• 96 Metascore
    • 100 Critic Score
    What's beyond doubt is the quality of the music he made.
    • 95 Metascore
    • 80 Critic Score
    They're dangerously close to national-treasure status.
    • 95 Metascore
    • 100 Critic Score
    He wanted change but loved America, as shown by this remarkable box set of material recorded for the US government.
    • 94 Metascore
    • 100 Critic Score
    As Start Together proves, that was never a question anyone would need to ask Sleater-Kinney [“Where’s the ‘fuck you’?”].
    • 94 Metascore
    • 100 Critic Score
    [The Promise's] elegiac tone would have fitted Darkness perfectly, but most of the other 20 previously unreleased tracks demonstrate that Springsteen never actually stopped writing the hook-laden, audience-rousing crackers with which he made his name.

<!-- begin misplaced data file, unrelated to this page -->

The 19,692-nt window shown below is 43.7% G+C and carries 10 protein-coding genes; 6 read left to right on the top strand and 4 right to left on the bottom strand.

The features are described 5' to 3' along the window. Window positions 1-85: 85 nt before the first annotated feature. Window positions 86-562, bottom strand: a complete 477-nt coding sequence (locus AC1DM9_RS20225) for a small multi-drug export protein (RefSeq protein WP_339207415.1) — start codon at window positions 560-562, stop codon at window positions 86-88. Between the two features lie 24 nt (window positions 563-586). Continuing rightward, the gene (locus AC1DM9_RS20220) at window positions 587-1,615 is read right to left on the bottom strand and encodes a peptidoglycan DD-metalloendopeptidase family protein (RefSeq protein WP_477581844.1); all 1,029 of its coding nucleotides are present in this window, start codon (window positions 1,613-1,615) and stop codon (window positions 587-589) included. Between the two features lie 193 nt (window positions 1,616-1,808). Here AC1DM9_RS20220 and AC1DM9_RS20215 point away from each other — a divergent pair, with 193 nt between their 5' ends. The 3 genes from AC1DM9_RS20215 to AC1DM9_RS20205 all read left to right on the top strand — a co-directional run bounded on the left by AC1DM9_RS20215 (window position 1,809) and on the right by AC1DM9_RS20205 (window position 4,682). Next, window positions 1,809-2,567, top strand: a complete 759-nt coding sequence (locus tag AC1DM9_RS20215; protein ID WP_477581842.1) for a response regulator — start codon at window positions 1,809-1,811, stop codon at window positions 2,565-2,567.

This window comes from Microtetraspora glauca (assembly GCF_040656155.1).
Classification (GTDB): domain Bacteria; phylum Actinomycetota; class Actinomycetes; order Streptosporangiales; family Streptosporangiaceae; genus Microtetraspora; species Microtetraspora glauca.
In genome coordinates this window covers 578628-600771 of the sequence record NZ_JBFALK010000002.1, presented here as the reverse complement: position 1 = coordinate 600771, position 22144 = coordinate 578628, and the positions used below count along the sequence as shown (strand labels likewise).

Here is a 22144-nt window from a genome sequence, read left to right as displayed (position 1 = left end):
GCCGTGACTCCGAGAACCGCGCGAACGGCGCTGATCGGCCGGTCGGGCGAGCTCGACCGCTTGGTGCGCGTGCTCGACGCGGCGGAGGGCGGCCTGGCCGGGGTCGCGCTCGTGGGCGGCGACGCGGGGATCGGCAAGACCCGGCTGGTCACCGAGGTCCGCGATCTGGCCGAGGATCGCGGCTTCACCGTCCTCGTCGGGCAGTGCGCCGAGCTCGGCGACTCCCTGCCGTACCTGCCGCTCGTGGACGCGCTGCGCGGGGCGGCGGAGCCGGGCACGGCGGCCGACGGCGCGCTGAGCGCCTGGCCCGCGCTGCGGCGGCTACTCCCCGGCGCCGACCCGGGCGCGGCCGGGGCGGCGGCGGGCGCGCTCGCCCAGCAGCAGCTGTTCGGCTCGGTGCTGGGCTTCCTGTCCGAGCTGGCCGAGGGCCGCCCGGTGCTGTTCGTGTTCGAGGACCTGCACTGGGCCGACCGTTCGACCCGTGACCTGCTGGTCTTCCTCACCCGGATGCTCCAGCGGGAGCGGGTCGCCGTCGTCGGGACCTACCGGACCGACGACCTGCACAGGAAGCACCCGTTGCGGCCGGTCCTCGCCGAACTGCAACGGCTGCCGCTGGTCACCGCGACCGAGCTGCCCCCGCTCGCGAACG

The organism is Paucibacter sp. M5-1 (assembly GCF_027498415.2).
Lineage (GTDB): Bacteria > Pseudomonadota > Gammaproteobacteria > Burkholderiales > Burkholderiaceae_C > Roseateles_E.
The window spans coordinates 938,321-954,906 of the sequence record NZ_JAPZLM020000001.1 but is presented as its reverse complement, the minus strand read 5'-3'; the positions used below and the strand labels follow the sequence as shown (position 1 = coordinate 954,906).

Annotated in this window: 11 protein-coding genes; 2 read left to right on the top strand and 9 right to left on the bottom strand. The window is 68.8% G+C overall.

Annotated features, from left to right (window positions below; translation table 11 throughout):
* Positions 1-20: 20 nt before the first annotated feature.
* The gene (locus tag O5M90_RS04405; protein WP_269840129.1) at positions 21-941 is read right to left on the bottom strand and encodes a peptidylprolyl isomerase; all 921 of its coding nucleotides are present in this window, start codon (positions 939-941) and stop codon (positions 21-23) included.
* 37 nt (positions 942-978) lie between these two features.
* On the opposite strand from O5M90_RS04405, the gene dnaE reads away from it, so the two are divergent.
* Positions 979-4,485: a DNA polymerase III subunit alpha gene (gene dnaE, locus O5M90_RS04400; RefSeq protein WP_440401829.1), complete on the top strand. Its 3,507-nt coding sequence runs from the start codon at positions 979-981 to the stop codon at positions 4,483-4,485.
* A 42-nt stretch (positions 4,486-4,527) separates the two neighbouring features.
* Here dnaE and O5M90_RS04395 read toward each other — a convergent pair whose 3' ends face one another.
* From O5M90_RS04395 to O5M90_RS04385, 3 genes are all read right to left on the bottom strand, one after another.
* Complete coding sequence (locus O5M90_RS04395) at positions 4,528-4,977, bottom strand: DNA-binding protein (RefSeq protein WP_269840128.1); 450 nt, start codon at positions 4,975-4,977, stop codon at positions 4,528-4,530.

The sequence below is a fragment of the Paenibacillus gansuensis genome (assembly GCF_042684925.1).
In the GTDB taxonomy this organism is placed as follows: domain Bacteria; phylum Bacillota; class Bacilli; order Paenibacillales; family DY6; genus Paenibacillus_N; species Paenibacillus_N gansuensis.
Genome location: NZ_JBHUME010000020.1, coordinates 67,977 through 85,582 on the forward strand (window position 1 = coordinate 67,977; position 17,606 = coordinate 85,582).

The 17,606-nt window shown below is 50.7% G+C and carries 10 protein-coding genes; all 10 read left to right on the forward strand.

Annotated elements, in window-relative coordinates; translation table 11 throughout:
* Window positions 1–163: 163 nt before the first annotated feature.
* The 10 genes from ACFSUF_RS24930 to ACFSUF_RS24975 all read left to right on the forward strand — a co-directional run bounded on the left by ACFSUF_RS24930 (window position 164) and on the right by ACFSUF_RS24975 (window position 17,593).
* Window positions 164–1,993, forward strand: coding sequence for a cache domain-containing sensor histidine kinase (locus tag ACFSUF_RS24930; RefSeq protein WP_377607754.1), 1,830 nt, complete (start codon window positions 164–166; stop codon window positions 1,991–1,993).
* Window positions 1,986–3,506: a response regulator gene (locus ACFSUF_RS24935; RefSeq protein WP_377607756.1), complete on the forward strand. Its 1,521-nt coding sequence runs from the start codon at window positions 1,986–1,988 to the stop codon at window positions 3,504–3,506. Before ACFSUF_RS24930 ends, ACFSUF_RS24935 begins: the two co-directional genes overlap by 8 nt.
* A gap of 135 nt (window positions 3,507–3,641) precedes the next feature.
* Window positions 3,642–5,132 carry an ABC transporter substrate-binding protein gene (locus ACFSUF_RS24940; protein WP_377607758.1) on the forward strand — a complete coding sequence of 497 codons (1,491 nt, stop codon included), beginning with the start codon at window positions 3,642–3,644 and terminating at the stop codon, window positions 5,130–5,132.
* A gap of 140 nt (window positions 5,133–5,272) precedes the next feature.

• 94 Metascore
    • 40 Critic Score
    This album offers beats that retread past glories, and an emotional palette narrowed to a range roughly as wide as West's navel.
    • 94 Metascore
    • 100 Critic Score
    This is an African classic.
    • 94 Metascore
    • 100 Critic Score
    Brimming with character and endlessly relistenable, Icky Mettle is something of a touchstone for one of US indie's purplest patches.
    • 93 Metascore
    • 100 Critic Score
    There's a theory that REM were never the same after their lyrics became audible, but Lifes Rich Pageant is packed with songs on which the new clarity of Stipe's vocals bears dividends.
    • 93 Metascore
    • 80 Critic Score
    The tracks themselves--tidied up from demos with the help of producers Chris Kimsey and Don Was--are no disgrace.
    • 93 Metascore
    • 90 Critic Score
    And whereas the dark era that began with a military coup in 1964 is now relegated to Brazil's history, the music it inspired sounds fresher and more provocative than ever.
    • 93 Metascore
    • 100 Critic Score
    This is a remarkable and historic set of recordings with an equally remarkable history.
    • 92 Metascore
    • 100 Critic Score